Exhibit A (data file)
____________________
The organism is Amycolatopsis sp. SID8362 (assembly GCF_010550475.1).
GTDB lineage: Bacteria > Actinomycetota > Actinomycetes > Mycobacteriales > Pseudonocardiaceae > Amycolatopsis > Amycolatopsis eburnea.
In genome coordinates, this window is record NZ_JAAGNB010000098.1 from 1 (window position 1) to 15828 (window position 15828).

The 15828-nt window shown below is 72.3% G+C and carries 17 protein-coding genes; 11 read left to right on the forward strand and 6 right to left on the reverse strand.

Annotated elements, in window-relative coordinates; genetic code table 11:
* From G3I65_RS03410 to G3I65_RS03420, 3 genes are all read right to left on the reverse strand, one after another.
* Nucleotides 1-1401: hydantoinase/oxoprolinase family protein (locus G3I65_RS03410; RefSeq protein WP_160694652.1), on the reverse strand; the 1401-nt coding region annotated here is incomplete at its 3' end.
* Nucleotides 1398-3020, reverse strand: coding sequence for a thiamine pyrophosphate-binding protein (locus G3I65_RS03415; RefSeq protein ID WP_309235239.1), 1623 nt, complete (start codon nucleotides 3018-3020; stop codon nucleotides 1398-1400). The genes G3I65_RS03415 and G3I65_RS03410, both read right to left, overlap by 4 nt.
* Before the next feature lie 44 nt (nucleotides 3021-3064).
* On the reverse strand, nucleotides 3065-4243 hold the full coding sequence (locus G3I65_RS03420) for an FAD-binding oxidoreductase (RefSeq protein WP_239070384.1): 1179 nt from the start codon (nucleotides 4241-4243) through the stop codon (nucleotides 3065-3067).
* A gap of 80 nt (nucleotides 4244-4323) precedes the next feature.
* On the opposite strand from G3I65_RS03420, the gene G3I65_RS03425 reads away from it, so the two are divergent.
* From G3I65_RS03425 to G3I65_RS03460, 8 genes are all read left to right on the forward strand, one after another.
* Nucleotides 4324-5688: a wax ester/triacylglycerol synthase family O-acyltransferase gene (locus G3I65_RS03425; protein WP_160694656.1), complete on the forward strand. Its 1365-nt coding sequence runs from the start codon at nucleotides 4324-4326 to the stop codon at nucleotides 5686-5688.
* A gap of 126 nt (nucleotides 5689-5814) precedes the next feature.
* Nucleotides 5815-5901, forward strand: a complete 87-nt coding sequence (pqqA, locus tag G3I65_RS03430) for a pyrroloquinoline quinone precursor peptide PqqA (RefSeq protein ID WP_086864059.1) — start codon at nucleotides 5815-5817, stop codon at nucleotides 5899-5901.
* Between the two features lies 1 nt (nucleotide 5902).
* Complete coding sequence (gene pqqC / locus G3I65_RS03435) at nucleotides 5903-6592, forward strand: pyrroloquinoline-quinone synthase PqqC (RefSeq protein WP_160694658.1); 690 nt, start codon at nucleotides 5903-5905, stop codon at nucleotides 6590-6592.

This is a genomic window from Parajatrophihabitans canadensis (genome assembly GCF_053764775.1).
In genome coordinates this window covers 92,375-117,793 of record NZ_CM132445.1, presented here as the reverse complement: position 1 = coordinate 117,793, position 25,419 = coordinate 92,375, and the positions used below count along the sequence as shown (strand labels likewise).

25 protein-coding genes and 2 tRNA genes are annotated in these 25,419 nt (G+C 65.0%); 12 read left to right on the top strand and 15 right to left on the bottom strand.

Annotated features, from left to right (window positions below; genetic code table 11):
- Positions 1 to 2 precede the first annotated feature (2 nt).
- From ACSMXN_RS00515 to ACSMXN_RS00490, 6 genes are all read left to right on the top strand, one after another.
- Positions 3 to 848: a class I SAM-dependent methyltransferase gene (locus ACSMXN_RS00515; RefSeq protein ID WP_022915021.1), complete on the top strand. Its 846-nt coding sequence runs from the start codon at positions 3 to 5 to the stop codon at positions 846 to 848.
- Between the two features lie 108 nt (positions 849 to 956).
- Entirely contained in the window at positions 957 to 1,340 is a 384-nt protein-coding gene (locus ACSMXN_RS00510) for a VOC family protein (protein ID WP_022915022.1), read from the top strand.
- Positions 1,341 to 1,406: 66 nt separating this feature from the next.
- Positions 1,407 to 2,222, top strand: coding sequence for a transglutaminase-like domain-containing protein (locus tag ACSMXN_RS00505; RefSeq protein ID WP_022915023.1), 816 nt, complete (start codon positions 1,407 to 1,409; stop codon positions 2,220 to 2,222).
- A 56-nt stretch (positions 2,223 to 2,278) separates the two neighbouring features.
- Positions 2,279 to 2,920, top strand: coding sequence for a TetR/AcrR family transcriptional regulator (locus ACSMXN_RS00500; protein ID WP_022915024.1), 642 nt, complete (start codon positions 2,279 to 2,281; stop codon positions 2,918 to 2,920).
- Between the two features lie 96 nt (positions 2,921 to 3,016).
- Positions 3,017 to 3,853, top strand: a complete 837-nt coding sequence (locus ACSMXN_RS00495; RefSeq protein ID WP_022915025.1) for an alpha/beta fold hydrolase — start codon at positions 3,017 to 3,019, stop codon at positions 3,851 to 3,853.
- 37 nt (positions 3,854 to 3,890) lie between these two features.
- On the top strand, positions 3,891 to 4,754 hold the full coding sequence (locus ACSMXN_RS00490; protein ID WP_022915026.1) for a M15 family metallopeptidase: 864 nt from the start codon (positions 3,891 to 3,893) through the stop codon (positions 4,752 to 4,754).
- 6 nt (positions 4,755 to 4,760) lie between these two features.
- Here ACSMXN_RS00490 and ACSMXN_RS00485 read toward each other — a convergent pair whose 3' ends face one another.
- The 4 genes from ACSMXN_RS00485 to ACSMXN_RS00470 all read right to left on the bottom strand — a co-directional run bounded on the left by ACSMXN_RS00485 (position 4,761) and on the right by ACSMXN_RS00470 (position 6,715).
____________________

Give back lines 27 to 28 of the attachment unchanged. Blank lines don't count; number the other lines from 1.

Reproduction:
- Entirely contained in the window at positions 957 to 1,340 is a 384-nt protein-coding gene (locus ACSMXN_RS00510) for a VOC family protein (protein ID WP_022915022.1), read from the top strand.
- Positions 1,341 to 1,406: 66 nt separating this feature from the next.